Writing about Positive Psychology is only the "first tier" of his mission, Seligman says. The second is to devise ways to get people using it. Some 40,000 people have visited the Authentic Happiness Web site, for example, and Seligman has begun to target visitors with e-mails that offer advice on how to employ their signature strengths.
For example, one mailing to those who scored high in appreciating beauty and striving for excellence suggested that they avoid stressful or mind-numbing commutes by driving more scenic routes. (Well, it's a start.)
The third tier requires building a Positive Psychology "infrastructure," as Seligman calls it. He is consulting with "CEO types" about ways to profitably connect healthy people interested in Positive Psychology's benefits with credentialed life coaches -- perhaps they are psychotherapists who convert their practices into quests for happiness -- who can help those healthy people achieve their goals.
Seligman and other psychologists who studied positive emotion and human strengths have been making some inroads by targeting children through character-education programs in schools and advice books for parents. Seligman just won a $2.8 million grant from the U.S. Department of Education to go into the Swarthmore-Wallingford school district in Pennsylvania and test a ninth-grade language arts program developed to promote the study of human virtues and strengths through classic literature.
C. R. "Rick" Snyder of the University of Kansas, one of the founders of the movement, says positive traits can be taught. He, Scott Huebner of the University of South Carolina and others are working on implementing character education programs in schools, but hope that such techniques will go beyond teaching children how to capitalize on their strengths.
"To me, Positive Psychology broadens the way we look at people," Huebner says. "The world is such a mess, we need to look at ways to strengthen people to prevent problems."
Teaching these skills early is best, but Snyder, who has authored popular books for parents including "The Great Big Book of Hope" and "Hope for the Journey," says adults can learn how to manage emotion as well as children can. One way to reach everyone is to destigmatize and rethink psychotherapy.
"As a field," says Huebner, "we can do a lot more for people if we stop looking for labels that explain how to fix them. People are more likely to work on psychological function and well-being if they don't have to be diagnosed with having something wrong in the first place."
Many movements in psychology reflect the personal lives of the people behind them -- Freud, for example, famously had his issues with sex; Alfred Adler was short and saw the world as a struggle against inferiority. Martin Seligman, it seems, is no exception. He didn't always live life on the sunny side.
Seligman earned his Ph.D. at the University of Pennsylvania and has been a professor there since 1972. He made his mark in psychology through groundbreaking studies on depression and what he called "learned helplessness," a theory that helplessness and depression can be learned states that grow out of repeated exposure to unavoidable unpleasant stimuli.
In his experiments, Seligman gave electrical shocks to dogs and offered them no means of escape. What resulted was pathological helplessness so extreme that even when an escape route was provided, two-thirds of the dogs refused to take it.
After working on helplessness for five years, Seligman says, he began to wonder why the other one-third didn't, as he says, "lie down and become victims." That, he says, led to the question of optimism and to "defining buffers against helplessness." The research helped earn him 31st place in the Review of General Psychology's list of the century's 100 most eminent psychologists. He has authored 20 books, including the popular "Learned Optimism" and "The Optimistic Child."
The idea of positive psychology hit Seligman a few years ago, while gardening with his then 5-year-old daughter from his second marriage. He was hard at work; she was throwing weeds around and singing. He yelled at her. She called him a grouch. If she could learn to stop whining, she told him, he certainly could learn to stop being such a grump.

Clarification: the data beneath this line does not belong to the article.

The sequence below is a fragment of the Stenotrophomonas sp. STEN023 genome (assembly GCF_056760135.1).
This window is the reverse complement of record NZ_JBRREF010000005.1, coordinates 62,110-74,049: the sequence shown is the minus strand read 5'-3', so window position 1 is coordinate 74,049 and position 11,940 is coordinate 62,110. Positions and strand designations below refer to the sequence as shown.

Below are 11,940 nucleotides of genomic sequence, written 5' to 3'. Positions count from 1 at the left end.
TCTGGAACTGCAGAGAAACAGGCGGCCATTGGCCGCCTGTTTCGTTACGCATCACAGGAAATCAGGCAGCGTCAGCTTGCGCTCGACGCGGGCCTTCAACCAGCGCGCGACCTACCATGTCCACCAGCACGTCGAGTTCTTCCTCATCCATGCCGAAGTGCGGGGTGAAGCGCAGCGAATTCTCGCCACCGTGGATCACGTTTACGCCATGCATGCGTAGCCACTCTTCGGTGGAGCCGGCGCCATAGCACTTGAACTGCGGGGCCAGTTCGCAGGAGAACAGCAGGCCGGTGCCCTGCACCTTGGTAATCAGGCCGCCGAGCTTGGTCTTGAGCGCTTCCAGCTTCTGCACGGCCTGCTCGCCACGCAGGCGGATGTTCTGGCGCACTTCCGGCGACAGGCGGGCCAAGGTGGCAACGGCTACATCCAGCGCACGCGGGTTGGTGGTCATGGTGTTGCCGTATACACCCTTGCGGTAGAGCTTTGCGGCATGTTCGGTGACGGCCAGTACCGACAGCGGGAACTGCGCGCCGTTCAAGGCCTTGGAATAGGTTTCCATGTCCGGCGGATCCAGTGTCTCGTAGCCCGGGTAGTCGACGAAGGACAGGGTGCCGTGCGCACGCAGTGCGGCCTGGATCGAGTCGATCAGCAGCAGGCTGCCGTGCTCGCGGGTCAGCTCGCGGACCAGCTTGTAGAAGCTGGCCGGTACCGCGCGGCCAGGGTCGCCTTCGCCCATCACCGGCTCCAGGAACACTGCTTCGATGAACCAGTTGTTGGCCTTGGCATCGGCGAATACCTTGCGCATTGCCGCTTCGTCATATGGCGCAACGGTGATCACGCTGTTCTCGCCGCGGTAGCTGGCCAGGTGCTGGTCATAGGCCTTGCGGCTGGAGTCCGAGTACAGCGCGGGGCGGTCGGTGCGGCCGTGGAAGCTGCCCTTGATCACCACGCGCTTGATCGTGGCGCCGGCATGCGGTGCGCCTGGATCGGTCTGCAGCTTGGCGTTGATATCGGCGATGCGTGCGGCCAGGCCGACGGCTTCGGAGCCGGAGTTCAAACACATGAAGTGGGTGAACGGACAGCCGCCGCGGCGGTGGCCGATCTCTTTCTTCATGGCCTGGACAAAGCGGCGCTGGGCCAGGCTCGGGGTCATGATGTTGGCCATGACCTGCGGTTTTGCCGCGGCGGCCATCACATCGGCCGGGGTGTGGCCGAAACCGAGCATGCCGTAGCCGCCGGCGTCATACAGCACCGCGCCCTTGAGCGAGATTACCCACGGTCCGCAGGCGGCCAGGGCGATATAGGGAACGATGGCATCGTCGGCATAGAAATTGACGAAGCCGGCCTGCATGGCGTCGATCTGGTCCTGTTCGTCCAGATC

At that moment, says Seligman -- who was also fishing around for a mandate to characterize his 1998-2000 tenure as APA president -- his psychological view "flip-flopped."
"It was like a fork of lightning that took me out of the strange views that happiness is just the absence of sadness and that strength is just the absence of weakness," he says. "I saw I had a whole set of beliefs -- which came out of working on the worst side of life -- which were just unfounded."
The recognition that he had spent 50 years as a "nimbus cloud" -- the last few in a house filled with his four young children and "radiant with sunshine" -- caused him to examine his own reference point. (Seligman has two older children from his first marriage.) He had succeeded in life, he determined, not because of his grouchiness, but in spite of it.
And, in suddenly noticing his daughter's perspicacity, he realized that his role as a parent was not to correct her weaknesses, but to nurture her strengths -- in this case her "social intelligence" and ability to "see into his soul."
That same logic, he decided, should be applied to psychological practice and research. Why, Seligman wondered, wasn't psychology paying attention to the 80 percent of the population that isn't depressed or suffering from mental illness? And for those who are depressed, why had psychology's goal been merely to get them to a neutral state? In the garden with his daughter that day, Seligman saw the light.
And it made him happy.
Seligman's idea to shift psychology's focus made many others happy, too. Given his stature and platform, he was able to gather some of the best minds in the field, including Mihaly Csikszentmihalyi, a professor at California's Claremont Graduate University who coined the term "flow" and authored a book on the subject with the same title; Ed Diener of the University of Illinois, who has spent 20 years studying subjective well-being (his term for happiness); Christopher Peterson, an expert on hope and optimism at the University of Michigan; and Rick Snyder. Seligman whisked them off to Akumel, Mexico, a cheerful spot in the Yucatan (the trip has been an annual event for the last four years), and there they developed a charter for the Positive Psychology movement.
Seligman's efforts attracted money from enthusiastic, sympathetic parties, $25 million to date, to initiate research and spread the word. This includes grants from the Gallup Organization and the Department of Education and, especially, Sir John Templeton, an 88- year-old billionaire philanthropist concerned with questions of religion, humanity and the soul.